which is that the problems of our society are due the to the market economy,
not to the government that has intervened in the market economy.

Consider the housing crisis. The money machine called the Federal
Reserve cranks out the credit as a subsidy to the banking business, the bond
dealers, and the big-spending politicians who would rather borrow than
tax. It is this alchemic temple that distorts the reality that credit must be
rationed in a way that accords with economic reality.

The Federal Reserve embarked on a wild credit ride in the late 1990s
that has dumped some $4 trillion in new money via the credit markets, making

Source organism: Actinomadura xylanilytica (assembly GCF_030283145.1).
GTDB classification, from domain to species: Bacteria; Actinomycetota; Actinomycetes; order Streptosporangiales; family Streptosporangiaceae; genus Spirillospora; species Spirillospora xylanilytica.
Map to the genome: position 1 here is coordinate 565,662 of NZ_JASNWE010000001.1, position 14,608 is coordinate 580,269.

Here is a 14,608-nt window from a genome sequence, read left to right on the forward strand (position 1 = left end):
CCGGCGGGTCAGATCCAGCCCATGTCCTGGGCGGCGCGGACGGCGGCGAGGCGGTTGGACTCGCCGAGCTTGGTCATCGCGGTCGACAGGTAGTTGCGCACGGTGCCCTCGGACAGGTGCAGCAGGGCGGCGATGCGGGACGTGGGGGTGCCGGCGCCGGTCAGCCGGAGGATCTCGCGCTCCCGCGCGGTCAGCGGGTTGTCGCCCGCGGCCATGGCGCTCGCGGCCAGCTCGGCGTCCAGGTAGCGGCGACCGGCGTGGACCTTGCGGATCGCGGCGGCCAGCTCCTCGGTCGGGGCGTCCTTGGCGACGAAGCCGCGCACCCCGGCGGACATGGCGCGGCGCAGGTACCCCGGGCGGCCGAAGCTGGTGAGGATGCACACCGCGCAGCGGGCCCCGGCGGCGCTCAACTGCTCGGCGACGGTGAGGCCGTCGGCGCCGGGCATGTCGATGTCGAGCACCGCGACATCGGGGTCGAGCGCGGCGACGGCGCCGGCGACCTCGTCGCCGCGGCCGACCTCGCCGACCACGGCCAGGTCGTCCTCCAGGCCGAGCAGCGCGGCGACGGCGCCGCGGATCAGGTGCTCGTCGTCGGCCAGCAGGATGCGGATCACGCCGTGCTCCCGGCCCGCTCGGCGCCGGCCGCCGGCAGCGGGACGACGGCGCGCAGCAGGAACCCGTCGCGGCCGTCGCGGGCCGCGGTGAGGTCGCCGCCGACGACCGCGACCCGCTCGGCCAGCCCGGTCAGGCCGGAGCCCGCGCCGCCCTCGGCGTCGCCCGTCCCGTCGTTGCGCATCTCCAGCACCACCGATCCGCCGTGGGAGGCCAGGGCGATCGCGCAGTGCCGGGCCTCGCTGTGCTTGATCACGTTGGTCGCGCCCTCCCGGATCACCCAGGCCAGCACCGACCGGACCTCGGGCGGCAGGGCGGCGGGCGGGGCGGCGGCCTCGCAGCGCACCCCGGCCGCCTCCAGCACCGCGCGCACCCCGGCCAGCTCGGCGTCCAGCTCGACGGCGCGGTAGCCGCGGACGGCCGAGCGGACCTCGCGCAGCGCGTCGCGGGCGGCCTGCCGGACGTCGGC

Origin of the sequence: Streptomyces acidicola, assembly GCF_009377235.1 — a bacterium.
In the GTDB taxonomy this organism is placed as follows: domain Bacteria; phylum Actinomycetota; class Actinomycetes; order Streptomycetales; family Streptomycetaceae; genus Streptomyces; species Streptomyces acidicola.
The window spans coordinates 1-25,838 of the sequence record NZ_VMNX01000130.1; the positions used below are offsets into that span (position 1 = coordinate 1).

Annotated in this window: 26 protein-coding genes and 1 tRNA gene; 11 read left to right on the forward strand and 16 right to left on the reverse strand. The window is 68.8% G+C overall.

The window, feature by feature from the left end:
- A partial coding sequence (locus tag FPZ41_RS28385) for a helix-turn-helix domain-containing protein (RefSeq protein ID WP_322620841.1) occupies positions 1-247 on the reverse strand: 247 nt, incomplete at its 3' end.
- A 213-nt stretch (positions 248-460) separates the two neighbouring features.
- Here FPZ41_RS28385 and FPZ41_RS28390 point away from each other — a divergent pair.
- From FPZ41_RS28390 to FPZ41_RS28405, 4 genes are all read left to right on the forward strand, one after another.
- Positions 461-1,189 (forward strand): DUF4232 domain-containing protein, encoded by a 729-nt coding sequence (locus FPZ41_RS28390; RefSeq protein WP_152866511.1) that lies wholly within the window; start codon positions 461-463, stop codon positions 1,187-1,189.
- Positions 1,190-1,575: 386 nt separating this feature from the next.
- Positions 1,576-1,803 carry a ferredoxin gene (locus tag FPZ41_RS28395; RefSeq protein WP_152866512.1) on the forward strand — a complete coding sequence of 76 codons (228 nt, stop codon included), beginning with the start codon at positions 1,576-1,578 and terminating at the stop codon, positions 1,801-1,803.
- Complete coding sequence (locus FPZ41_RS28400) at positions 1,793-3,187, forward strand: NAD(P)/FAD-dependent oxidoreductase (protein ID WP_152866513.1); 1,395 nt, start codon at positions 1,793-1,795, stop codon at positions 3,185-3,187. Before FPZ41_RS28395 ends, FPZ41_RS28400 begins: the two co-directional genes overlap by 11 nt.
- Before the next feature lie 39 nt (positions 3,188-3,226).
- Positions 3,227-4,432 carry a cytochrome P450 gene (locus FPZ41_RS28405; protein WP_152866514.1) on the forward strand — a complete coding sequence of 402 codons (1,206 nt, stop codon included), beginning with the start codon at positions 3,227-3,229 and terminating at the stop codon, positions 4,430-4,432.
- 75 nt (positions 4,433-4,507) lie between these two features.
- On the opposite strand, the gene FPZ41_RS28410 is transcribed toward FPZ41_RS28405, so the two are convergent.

expansion of the loan sector both inevitable and unsustainable. At the
same time, the federal bureaus that manage and guarantee the bulk of mortgages
have ballooned beyond belief. The popularity of subprime mortgages
is the tip of a massive but buried debt mountain—all in the name of achieving
the “American dream” of home ownership through massive government

Say what you want to about this system, but it is not the free market at
work. Indeed, the very existence of central banking is contrary to the capitalist
ideal, in which money would be no different from any other good:
produced and supplied by the market in accord with the moral law against
theft and fraud. For the government to authorize a counterfeiter-in-chief is a
direct attack on the sound money system of a market economy.

Let’s move to the third assumption, that government intervention can
solve social and economic problems, with global warming at the top of the